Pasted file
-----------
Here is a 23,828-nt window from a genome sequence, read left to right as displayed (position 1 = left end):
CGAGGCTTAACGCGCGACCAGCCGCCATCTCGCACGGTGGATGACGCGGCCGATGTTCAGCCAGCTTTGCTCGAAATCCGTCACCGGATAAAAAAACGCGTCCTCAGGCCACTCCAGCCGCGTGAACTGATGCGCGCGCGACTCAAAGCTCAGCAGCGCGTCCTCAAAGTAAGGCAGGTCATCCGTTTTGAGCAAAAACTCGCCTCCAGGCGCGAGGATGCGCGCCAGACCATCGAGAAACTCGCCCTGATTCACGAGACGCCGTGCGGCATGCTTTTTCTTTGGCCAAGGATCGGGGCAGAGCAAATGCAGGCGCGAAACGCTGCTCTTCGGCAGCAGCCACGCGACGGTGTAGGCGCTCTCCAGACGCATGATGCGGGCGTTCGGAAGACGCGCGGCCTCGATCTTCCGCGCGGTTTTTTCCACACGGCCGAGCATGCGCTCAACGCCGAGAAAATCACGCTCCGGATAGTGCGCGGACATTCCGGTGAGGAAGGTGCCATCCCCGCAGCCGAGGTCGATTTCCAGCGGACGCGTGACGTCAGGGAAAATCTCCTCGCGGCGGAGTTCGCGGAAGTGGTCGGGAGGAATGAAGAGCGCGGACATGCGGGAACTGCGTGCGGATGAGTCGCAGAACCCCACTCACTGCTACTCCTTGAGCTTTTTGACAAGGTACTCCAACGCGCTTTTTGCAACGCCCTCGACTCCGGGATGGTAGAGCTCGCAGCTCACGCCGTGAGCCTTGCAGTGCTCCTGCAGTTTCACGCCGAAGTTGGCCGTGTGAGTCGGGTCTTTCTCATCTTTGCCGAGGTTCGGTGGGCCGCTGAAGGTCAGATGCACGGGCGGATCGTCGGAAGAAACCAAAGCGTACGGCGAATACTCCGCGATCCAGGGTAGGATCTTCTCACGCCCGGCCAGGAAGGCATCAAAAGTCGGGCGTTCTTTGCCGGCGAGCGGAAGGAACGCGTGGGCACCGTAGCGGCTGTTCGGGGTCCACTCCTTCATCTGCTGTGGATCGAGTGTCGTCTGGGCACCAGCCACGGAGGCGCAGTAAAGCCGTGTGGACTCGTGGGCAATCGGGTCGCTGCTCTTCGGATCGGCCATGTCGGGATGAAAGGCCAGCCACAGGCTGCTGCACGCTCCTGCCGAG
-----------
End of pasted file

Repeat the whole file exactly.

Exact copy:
Here is a 23,828-nt window from a genome sequence, read left to right as displayed (position 1 = left end):
CGAGGCTTAACGCGCGACCAGCCGCCATCTCGCACGGTGGATGACGCGGCCGATGTTCAGCCAGCTTTGCTCGAAATCCGTCACCGGATAAAAAAACGCGTCCTCAGGCCACTCCAGCCGCGTGAACTGATGCGCGCGCGACTCAAAGCTCAGCAGCGCGTCCTCAAAGTAAGGCAGGTCATCCGTTTTGAGCAAAAACTCGCCTCCAGGCGCGAGGATGCGCGCCAGACCATCGAGAAACTCGCCCTGATTCACGAGACGCCGTGCGGCATGCTTTTTCTTTGGCCAAGGATCGGGGCAGAGCAAATGCAGGCGCGAAACGCTGCTCTTCGGCAGCAGCCACGCGACGGTGTAGGCGCTCTCCAGACGCATGATGCGGGCGTTCGGAAGACGCGCGGCCTCGATCTTCCGCGCGGTTTTTTCCACACGGCCGAGCATGCGCTCAACGCCGAGAAAATCACGCTCCGGATAGTGCGCGGACATTCCGGTGAGGAAGGTGCCATCCCCGCAGCCGAGGTCGATTTCCAGCGGACGCGTGACGTCAGGGAAAATCTCCTCGCGGCGGAGTTCGCGGAAGTGGTCGGGAGGAATGAAGAGCGCGGACATGCGGGAACTGCGTGCGGATGAGTCGCAGAACCCCACTCACTGCTACTCCTTGAGCTTTTTGACAAGGTACTCCAACGCGCTTTTTGCAACGCCCTCGACTCCGGGATGGTAGAGCTCGCAGCTCACGCCGTGAGCCTTGCAGTGCTCCTGCAGTTTCACGCCGAAGTTGGCCGTGTGAGTCGGGTCTTTCTCATCTTTGCCGAGGTTCGGTGGGCCGCTGAAGGTCAGATGCACGGGCGGATCGTCGGAAGAAACCAAAGCGTACGGCGAATACTCCGCGATCCAGGGTAGGATCTTCTCACGCCCGGCCAGGAAGGCATCAAAAGTCGGGCGTTCTTTGCCGGCGAGCGGAAGGAACGCGTGGGCACCGTAGCGGCTGTTCGGGGTCCACTCCTTCATCTGCTGTGGATCGAGTGTCGTCTGGGCACCAGCCACGGAGGCGCAGTAAAGCCGTGTGGACTCGTGGGCAATCGGGTCGCTGCTCTTCGGATCGGCCATGTCGGGATGAAAGGCCAGCCACAGGCTGCTGCACGCTCCTGCCGAG